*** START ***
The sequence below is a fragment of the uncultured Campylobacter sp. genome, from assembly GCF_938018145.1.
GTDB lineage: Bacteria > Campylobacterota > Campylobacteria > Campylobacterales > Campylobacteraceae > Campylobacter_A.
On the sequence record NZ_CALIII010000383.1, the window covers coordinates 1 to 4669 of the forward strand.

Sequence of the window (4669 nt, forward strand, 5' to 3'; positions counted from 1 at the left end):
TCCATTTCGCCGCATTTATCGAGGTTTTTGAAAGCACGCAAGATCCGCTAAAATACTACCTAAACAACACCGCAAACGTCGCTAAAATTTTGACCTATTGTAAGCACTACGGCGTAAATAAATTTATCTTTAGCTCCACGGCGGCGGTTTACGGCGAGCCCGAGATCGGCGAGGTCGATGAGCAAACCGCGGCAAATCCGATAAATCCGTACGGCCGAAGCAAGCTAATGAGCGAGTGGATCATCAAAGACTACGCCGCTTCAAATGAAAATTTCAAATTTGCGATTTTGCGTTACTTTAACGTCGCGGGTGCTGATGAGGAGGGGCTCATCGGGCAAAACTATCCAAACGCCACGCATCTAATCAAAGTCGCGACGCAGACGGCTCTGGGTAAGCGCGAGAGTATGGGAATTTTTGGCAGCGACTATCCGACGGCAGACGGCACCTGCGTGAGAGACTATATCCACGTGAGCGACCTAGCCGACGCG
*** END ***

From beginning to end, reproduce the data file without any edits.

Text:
The sequence below is a fragment of the uncultured Campylobacter sp. genome, from assembly GCF_938018145.1.
GTDB lineage: Bacteria > Campylobacterota > Campylobacteria > Campylobacterales > Campylobacteraceae > Campylobacter_A.
On the sequence record NZ_CALIII010000383.1, the window covers coordinates 1 to 4669 of the forward strand.

Sequence of the window (4669 nt, forward strand, 5' to 3'; positions counted from 1 at the left end):
TCCATTTCGCCGCATTTATCGAGGTTTTTGAAAGCACGCAAGATCCGCTAAAATACTACCTAAACAACACCGCAAACGTCGCTAAAATTTTGACCTATTGTAAGCACTACGGCGTAAATAAATTTATCTTTAGCTCCACGGCGGCGGTTTACGGCGAGCCCGAGATCGGCGAGGTCGATGAGCAAACCGCGGCAAATCCGATAAATCCGTACGGCCGAAGCAAGCTAATGAGCGAGTGGATCATCAAAGACTACGCCGCTTCAAATGAAAATTTCAAATTTGCGATTTTGCGTTACTTTAACGTCGCGGGTGCTGATGAGGAGGGGCTCATCGGGCAAAACTATCCAAACGCCACGCATCTAATCAAAGTCGCGACGCAGACGGCTCTGGGTAAGCGCGAGAGTATGGGAATTTTTGGCAGCGACTATCCGACGGCAGACGGCACCTGCGTGAGAGACTATATCCACGTGAGCGACCTAGCCGACGCG